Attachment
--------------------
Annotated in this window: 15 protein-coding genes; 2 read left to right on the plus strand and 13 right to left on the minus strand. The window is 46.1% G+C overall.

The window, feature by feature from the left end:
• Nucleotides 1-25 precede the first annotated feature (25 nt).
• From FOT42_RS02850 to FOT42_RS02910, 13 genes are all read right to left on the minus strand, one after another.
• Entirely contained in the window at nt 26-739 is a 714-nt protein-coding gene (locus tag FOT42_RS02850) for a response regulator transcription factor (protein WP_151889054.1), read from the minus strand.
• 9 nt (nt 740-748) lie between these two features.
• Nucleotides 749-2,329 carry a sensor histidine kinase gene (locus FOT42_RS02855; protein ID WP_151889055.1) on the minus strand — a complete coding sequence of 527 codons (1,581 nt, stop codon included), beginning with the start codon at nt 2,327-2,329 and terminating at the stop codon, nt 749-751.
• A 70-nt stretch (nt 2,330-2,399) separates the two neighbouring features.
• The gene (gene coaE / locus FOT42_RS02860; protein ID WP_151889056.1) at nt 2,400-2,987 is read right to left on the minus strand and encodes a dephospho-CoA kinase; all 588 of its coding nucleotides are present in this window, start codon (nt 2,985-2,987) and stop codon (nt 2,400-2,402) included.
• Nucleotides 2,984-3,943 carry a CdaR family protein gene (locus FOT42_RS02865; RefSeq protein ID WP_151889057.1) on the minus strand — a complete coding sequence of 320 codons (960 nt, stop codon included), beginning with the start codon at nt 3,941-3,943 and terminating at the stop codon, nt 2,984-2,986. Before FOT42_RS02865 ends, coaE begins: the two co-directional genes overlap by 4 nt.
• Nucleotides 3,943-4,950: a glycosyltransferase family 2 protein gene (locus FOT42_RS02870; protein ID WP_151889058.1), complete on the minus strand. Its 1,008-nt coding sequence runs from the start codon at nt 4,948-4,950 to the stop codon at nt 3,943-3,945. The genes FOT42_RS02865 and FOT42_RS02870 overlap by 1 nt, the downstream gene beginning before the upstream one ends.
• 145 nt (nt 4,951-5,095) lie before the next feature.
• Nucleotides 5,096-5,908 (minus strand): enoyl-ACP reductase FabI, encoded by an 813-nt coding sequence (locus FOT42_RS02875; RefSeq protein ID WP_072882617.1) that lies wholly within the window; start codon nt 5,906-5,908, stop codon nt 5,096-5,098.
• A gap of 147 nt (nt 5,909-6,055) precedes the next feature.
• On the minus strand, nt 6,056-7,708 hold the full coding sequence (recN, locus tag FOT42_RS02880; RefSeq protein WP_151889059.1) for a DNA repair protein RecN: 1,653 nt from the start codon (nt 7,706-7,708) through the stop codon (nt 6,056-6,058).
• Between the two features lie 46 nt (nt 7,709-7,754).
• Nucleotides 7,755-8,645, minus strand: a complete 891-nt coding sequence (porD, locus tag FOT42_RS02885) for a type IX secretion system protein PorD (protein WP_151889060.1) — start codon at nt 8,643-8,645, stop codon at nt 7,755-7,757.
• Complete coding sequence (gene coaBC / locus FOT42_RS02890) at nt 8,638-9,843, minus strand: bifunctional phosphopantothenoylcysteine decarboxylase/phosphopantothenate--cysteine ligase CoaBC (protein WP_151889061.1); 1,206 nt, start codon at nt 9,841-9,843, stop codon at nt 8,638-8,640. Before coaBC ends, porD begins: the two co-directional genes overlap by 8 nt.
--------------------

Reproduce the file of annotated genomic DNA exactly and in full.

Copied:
Annotated in this window: 15 protein-coding genes; 2 read left to right on the plus strand and 13 right to left on the minus strand. The window is 46.1% G+C overall.

The window, feature by feature from the left end:
• Nucleotides 1-25 precede the first annotated feature (25 nt).
• From FOT42_RS02850 to FOT42_RS02910, 13 genes are all read right to left on the minus strand, one after another.
• Entirely contained in the window at nt 26-739 is a 714-nt protein-coding gene (locus tag FOT42_RS02850) for a response regulator transcription factor (protein WP_151889054.1), read from the minus strand.
• 9 nt (nt 740-748) lie between these two features.
• Nucleotides 749-2,329 carry a sensor histidine kinase gene (locus FOT42_RS02855; protein ID WP_151889055.1) on the minus strand — a complete coding sequence of 527 codons (1,581 nt, stop codon included), beginning with the start codon at nt 2,327-2,329 and terminating at the stop codon, nt 749-751.
• A 70-nt stretch (nt 2,330-2,399) separates the two neighbouring features.
• The gene (gene coaE / locus FOT42_RS02860; protein ID WP_151889056.1) at nt 2,400-2,987 is read right to left on the minus strand and encodes a dephospho-CoA kinase; all 588 of its coding nucleotides are present in this window, start codon (nt 2,985-2,987) and stop codon (nt 2,400-2,402) included.
• Nucleotides 2,984-3,943 carry a CdaR family protein gene (locus FOT42_RS02865; RefSeq protein ID WP_151889057.1) on the minus strand — a complete coding sequence of 320 codons (960 nt, stop codon included), beginning with the start codon at nt 3,941-3,943 and terminating at the stop codon, nt 2,984-2,986. Before FOT42_RS02865 ends, coaE begins: the two co-directional genes overlap by 4 nt.
• Nucleotides 3,943-4,950: a glycosyltransferase family 2 protein gene (locus FOT42_RS02870; protein ID WP_151889058.1), complete on the minus strand. Its 1,008-nt coding sequence runs from the start codon at nt 4,948-4,950 to the stop codon at nt 3,943-3,945. The genes FOT42_RS02865 and FOT42_RS02870 overlap by 1 nt, the downstream gene beginning before the upstream one ends.
• 145 nt (nt 4,951-5,095) lie before the next feature.
• Nucleotides 5,096-5,908 (minus strand): enoyl-ACP reductase FabI, encoded by an 813-nt coding sequence (locus FOT42_RS02875; RefSeq protein ID WP_072882617.1) that lies wholly within the window; start codon nt 5,906-5,908, stop codon nt 5,096-5,098.
• A gap of 147 nt (nt 5,909-6,055) precedes the next feature.
• On the minus strand, nt 6,056-7,708 hold the full coding sequence (recN, locus tag FOT42_RS02880; RefSeq protein WP_151889059.1) for a DNA repair protein RecN: 1,653 nt from the start codon (nt 7,706-7,708) through the stop codon (nt 6,056-6,058).
• Between the two features lie 46 nt (nt 7,709-7,754).
• Nucleotides 7,755-8,645, minus strand: a complete 891-nt coding sequence (porD, locus tag FOT42_RS02885) for a type IX secretion system protein PorD (protein WP_151889060.1) — start codon at nt 8,643-8,645, stop codon at nt 7,755-7,757.
• Complete coding sequence (gene coaBC / locus FOT42_RS02890) at nt 8,638-9,843, minus strand: bifunctional phosphopantothenoylcysteine decarboxylase/phosphopantothenate--cysteine ligase CoaBC (protein WP_151889061.1); 1,206 nt, start codon at nt 9,841-9,843, stop codon at nt 8,638-8,640. Before coaBC ends, porD begins: the two co-directional genes overlap by 8 nt.